From a feasibility perspective, FaceReader can classify expressions in a fraction of the time human coders require to perform the same work. Imagine a small pilot study in which five groups of five participants each, a mere 25 participants, have a series of two 10-minute discussions in a round robin design. The resulting data would include 800 minutes of video to be coded.
Human coders would need about 800 hours to produce frame-by-frame expression classifications, whereas FaceReader would require only about 14 hours to produce the same output. Given the volume of data Round Robin social interaction studies generate, FaceReader makes the investigation of Round Robin data possible.
Logistical challenges: ensuring comprehensive interactions
One of the notable challenges in implementing a Round Robin design is ensuring that each participant indeed interacts with every other participant exactly once. As the number of participants increases, the complexity of managing and tracking interactions escalates, making it crucial to meticulously plan, organize, and monitor the interactions to ensure the integrity of the design. Employing a systematic approach and utilizing tools or software that can assist in tracking and managing interactions becomes vital in maintaining the rigor of the study.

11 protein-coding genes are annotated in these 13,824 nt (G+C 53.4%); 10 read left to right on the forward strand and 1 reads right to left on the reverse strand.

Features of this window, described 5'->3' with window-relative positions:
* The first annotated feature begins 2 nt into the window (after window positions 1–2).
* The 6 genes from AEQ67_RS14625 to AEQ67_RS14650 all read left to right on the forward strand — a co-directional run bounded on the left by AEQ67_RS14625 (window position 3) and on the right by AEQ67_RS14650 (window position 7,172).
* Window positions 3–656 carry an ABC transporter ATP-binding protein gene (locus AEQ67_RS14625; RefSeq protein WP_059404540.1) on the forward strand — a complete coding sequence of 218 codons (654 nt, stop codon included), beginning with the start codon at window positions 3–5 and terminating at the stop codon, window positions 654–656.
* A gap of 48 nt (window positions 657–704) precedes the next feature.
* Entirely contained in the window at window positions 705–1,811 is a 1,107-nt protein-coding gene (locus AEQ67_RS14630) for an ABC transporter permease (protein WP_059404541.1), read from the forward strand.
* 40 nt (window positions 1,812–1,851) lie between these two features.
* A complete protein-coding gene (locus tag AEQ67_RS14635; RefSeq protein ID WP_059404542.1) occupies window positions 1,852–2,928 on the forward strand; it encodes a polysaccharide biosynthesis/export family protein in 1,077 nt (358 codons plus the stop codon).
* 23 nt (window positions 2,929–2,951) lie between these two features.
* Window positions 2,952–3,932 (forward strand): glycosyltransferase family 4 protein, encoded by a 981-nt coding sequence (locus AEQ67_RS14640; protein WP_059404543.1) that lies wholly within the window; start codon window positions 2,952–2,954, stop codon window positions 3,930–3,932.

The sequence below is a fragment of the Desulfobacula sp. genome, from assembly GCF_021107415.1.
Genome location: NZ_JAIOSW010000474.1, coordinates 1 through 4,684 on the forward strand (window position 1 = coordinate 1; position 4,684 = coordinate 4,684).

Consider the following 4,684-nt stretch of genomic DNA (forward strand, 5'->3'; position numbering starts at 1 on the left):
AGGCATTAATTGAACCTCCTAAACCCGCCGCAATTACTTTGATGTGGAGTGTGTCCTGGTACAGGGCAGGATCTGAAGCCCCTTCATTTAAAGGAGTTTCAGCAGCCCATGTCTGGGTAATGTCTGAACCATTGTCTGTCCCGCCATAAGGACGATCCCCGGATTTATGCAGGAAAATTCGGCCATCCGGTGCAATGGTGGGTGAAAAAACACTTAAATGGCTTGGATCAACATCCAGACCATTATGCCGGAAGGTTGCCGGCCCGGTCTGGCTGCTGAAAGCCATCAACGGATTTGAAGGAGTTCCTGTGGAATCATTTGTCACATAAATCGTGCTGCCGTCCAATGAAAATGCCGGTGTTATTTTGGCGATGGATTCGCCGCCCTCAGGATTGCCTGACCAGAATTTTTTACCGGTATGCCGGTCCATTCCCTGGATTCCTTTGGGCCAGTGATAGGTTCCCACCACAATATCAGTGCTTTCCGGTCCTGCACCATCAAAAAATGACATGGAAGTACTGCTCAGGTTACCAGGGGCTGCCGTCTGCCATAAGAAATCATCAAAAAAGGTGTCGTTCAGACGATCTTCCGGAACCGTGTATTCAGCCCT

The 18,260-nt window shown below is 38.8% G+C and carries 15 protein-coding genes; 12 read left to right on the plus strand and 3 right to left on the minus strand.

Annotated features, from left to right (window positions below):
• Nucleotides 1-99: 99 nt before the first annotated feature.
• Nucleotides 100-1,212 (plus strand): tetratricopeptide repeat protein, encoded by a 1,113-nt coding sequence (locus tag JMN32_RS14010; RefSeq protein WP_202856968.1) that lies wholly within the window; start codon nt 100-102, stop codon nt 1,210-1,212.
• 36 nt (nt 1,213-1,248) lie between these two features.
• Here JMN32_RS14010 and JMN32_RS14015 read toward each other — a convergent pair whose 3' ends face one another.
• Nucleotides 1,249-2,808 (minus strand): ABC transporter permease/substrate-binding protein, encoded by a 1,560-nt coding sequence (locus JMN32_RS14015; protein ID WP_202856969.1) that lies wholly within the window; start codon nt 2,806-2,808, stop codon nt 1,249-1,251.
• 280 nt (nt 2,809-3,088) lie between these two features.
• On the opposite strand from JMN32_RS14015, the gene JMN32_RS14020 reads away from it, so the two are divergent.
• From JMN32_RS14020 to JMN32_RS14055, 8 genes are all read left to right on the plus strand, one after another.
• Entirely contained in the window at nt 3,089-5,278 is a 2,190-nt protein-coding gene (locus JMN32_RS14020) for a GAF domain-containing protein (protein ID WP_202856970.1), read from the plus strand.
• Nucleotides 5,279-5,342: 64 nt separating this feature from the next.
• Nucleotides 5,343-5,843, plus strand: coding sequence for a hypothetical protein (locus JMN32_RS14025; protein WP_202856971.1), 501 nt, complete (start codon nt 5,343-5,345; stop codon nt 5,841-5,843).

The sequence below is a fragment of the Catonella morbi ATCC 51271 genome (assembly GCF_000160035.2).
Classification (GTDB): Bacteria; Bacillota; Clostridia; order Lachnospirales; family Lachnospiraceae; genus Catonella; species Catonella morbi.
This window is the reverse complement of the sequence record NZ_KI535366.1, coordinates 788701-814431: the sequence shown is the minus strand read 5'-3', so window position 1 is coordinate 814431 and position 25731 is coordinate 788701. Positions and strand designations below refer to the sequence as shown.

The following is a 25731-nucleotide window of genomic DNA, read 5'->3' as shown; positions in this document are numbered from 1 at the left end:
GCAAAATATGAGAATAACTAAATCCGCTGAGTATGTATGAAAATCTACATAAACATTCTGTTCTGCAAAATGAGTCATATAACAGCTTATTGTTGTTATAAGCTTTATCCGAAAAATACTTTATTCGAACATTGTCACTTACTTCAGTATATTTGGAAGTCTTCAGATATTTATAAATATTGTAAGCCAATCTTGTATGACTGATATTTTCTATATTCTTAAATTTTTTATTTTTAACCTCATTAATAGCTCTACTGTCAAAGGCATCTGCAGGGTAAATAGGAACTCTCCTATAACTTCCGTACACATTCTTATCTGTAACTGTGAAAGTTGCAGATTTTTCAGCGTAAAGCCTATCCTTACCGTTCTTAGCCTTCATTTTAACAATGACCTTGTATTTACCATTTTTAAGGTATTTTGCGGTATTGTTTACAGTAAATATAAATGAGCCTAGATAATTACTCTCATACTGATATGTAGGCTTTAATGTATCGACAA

A simple example: for a group of N participants, this will require N×(N−1)/2 unique interactions. For example let’s say we have six participants (or teams). This means we should apply the formula: 6 x (6-1) / 2 = 15 unique interactions. Each participant (or team) has 5 interactions in total, each time with a different person (or team).
Dr Heerey’s lab has developed a Python toolkit to manage this scheduling, including accounting for participants who fail to attend a scheduled session, in a smoothly coordinated manner. In addition, tools like Python and other software can be used to track and obtain ratings of social interactions and partners (e.g., via QR codes scanned with smartphones) in the moment, while they are still fresh in a participant’s mind.
The Round Robin design, with its inherent structure of ensuring comprehensive interactions and its ability to provide robust data, stands out as a vital tool in psychology research, especially in studying dyadic interactions. By facilitating a thorough exploration and understanding of the complexities of human interactions and interpersonal perceptions, and leveraging essential tools such as FaceReader, it enhances our understanding and knowledge in the field, providing a solid foundation upon which researchers can build models and theories that reflect the complexities of human interactions.